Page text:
Lagerwey provided a good example by installing its innovative climbing crane on a turbine tower base outside the main entrance of the conference centre.
Elsewhere, Vestas was looking at how it can aid hybrid projects.
GE Renewable Energy had its digital turbine clone, spoke about its pumped-hydro project in Germany, and unveiled a new modular blade for its Cypress onshore platform, designed and manufactured by its LM Wind Power subsidiary.
Senvion showcased its O&M strategy using a virtual-reality headset, and Envision showed its digital platform for operating turbines remotely.
Siemens Gamesa focused on its electric thermal energy storage system now being built in Germany, and supported the conference’s digital tools competition "Hack the Wind".
Growth and diversification of capabilities is happening right across the energy industry.
The oil and gas majors are also trying to demonstrate their green credentials.
It is now becoming clear that to flourish in today’s market, manufacturers need more than string on their bows.
This does indicate merger and acquisition activity will continue to be a factor in the near future.
More synergies in the industry will, of course, lead to lower costs. But they are also likely to lead to job losses, particularly in Europe.
Diversification is necessary to boost the integration and performance of wind assets. But the industry will only benefit if there is the overall capacity and outlook for wind to develop.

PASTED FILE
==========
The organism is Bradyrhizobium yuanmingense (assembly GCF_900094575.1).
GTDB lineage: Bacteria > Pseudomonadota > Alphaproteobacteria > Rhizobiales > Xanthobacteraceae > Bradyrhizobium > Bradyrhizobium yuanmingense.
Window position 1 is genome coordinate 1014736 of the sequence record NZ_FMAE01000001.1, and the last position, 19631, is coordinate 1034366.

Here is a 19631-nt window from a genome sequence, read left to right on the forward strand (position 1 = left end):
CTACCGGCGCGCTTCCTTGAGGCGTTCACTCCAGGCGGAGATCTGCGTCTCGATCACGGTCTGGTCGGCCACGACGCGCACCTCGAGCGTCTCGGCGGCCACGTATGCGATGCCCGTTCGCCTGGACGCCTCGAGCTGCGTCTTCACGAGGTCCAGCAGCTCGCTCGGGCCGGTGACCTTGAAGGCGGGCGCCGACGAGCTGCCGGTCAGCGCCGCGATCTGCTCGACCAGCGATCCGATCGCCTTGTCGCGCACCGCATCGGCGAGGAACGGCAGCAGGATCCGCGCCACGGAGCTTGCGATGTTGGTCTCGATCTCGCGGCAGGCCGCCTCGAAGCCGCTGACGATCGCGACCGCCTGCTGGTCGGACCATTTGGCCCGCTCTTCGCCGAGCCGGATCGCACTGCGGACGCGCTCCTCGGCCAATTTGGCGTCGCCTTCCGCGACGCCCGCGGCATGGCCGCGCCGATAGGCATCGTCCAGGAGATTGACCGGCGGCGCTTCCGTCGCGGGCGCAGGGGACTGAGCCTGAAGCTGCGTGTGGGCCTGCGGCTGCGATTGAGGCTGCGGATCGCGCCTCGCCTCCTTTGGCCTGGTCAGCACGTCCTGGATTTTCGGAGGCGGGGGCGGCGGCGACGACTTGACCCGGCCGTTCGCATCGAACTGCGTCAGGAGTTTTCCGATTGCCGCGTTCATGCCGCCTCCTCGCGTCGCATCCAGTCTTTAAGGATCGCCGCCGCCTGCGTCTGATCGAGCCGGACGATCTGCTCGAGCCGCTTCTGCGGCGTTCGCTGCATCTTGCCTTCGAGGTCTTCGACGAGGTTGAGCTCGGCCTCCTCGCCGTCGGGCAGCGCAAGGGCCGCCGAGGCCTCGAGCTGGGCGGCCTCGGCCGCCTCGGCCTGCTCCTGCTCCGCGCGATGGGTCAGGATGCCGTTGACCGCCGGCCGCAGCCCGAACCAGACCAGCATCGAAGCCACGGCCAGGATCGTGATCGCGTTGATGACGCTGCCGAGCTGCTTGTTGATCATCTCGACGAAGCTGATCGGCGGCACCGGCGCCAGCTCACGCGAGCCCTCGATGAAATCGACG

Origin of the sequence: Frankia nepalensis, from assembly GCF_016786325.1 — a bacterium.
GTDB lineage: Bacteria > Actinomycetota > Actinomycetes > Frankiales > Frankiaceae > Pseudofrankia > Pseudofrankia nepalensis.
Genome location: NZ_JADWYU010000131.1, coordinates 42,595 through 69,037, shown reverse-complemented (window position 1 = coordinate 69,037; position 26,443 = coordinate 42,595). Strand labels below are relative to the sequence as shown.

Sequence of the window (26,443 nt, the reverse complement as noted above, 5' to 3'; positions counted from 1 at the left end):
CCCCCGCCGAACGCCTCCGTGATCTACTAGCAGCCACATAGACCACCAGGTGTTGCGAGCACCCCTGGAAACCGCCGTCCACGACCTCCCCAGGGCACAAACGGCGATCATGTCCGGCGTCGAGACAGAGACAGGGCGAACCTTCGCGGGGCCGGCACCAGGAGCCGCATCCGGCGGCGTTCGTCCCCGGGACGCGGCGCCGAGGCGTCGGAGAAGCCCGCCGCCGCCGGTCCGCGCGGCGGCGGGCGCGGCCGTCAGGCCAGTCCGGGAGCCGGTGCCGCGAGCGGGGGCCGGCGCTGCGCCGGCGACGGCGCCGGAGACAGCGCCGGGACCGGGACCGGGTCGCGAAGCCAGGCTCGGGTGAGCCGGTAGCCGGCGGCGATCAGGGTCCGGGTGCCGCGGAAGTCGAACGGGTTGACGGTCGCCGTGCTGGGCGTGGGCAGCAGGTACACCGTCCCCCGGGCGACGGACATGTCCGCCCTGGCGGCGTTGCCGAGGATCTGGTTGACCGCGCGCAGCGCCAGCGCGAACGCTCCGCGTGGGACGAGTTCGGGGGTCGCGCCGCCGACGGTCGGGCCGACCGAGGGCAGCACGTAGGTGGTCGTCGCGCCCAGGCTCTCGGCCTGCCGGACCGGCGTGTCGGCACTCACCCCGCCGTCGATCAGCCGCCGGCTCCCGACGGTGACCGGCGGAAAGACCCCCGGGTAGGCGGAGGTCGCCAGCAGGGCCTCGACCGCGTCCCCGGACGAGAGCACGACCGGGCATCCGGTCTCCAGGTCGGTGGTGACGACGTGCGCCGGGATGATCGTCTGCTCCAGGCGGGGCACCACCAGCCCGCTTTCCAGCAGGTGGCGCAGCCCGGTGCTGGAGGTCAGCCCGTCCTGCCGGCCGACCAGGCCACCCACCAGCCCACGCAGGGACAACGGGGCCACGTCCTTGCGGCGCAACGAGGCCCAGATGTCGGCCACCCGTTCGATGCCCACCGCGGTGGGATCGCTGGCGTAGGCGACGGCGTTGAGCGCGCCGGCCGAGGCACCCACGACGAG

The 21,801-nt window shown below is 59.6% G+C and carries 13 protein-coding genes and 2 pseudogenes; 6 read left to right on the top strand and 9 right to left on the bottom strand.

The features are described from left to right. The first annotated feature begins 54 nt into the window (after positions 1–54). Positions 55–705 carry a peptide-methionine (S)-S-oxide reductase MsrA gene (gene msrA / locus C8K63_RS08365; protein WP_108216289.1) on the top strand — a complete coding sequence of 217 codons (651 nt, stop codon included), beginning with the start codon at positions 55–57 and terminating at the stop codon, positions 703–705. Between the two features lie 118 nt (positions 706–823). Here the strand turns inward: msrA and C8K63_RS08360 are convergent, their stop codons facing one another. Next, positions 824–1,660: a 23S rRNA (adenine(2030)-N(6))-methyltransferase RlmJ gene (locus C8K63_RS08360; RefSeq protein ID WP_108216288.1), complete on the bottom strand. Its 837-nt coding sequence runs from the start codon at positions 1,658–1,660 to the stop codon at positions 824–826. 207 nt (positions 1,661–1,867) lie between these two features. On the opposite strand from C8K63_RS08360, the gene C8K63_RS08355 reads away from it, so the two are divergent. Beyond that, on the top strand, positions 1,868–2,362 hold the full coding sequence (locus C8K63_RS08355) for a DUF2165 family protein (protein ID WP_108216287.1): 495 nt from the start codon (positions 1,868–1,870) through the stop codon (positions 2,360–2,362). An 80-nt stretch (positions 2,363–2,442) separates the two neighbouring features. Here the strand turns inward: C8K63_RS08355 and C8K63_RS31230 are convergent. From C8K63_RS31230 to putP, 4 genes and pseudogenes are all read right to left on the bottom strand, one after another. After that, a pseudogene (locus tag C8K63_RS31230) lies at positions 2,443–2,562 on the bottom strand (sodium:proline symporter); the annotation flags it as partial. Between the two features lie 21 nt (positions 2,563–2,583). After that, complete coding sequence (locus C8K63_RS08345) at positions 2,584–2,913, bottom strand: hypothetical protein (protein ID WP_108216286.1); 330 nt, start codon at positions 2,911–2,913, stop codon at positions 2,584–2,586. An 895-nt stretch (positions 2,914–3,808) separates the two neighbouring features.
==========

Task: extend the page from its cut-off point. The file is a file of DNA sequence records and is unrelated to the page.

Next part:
The questions about levels of renewables on the grid are well founded. And the solutions to these questions are being formulated. But where is the desire to match these together?
Who is leading the charge towards electrification and decarbonisation? Everyone is just waiting around with technology and solutions thought impossible less than a decade ago. But it needs real life application to be effective.
Ministers and women conspicuous by absence
By Sara Knight
Did it matter that not a single federal German minister attended the world’s biggest wind energy exhibition and conference, even though it was on their own doorstep?
And what explained their absence?
With six ministries involved in the Energiewende — the transition from nuclear and fossil fuels to renewables — perhaps the squabbling among the ministers over who should represent the federal government reached such a peak that no one came.
Or they could have been working on their arguments to undermine the proposal by Miguel Arias Cañete, EU commissioner for energy and climate action, on sharpening the EU greenhouse gas reduction target to 45% rather than 40% by 2030.
Meeting Cañete at Hamburg, where he was one of the keynote speakers, might have been tricky.
As it turned out, Cañete set out the road map for "clean energy for all Europeans", demonstrating that the wheels of EU policy turn slowly, but at least they turn.
The pace may be that of a snail, and the path complicated, but national interests at least seem subsumed to the same direction: market-design legislation to allow for a growing share of renewable energy by providing greater flexibility of the power system with appropriate price signals.
We know what is required: support mechanisms that are stable and predictable with no retroactive changes, together with national energy and climate plans so governments can do their homework.
It is a shame that Europe’s immensely hot summer failed to provide the shrill warning of what is to come and trigger a bound forward in pace.
EU cohesion funding towards the clean energy package remains conditional on, among other things, members states not falling below their 2020 renewables targets throughout the relevant period. Hardly ambitious when, in the words of Enercon CEO Hans-Dieter Kettwig, "It’s yes or no for the planet. Now."